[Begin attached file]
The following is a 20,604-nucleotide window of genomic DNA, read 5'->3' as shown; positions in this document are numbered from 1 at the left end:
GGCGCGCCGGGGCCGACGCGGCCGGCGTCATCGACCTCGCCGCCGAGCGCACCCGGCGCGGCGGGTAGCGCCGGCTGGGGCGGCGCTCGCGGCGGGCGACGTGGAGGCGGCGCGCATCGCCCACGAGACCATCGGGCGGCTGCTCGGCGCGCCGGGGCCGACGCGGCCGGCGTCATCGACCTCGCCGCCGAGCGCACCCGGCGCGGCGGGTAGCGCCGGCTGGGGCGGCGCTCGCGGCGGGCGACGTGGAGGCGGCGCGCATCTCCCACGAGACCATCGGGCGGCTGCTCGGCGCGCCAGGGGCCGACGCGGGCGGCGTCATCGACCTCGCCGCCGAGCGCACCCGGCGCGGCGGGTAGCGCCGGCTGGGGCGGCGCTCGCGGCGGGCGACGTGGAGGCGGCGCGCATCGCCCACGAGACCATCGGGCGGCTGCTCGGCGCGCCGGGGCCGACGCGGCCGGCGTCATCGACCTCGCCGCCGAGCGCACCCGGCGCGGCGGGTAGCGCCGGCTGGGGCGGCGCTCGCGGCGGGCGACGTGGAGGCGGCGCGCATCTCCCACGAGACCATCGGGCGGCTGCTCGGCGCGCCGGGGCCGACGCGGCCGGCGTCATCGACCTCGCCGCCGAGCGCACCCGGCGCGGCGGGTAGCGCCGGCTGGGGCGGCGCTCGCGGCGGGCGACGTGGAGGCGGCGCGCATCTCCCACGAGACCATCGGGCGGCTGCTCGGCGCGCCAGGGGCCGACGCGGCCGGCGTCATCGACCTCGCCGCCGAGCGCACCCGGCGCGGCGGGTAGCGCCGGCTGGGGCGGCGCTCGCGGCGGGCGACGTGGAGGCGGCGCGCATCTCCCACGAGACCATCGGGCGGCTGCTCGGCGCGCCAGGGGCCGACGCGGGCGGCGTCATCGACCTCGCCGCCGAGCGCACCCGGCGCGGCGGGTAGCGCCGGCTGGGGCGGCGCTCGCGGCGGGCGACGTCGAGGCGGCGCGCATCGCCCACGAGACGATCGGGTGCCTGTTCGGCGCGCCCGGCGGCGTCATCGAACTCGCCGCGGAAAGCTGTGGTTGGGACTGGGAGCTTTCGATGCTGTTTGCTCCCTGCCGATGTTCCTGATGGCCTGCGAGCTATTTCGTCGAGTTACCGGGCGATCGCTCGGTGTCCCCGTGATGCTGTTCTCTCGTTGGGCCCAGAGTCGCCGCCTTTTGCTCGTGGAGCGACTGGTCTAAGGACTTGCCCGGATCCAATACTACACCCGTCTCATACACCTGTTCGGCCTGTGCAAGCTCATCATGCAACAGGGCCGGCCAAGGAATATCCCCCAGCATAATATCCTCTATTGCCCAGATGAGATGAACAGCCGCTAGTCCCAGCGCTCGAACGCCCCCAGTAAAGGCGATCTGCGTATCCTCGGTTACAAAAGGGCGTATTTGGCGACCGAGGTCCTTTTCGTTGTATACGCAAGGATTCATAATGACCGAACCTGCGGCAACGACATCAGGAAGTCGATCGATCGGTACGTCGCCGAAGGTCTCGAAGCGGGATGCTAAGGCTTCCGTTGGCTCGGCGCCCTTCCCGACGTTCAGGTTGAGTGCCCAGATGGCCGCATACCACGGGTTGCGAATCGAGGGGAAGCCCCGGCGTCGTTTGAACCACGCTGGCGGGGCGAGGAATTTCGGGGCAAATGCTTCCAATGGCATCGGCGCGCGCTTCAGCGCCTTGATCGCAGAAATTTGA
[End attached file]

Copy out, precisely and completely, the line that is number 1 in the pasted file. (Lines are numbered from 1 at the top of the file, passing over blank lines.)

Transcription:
The following is a 20,604-nucleotide window of genomic DNA, read 5'->3' as shown; positions in this document are numbered from 1 at the left end: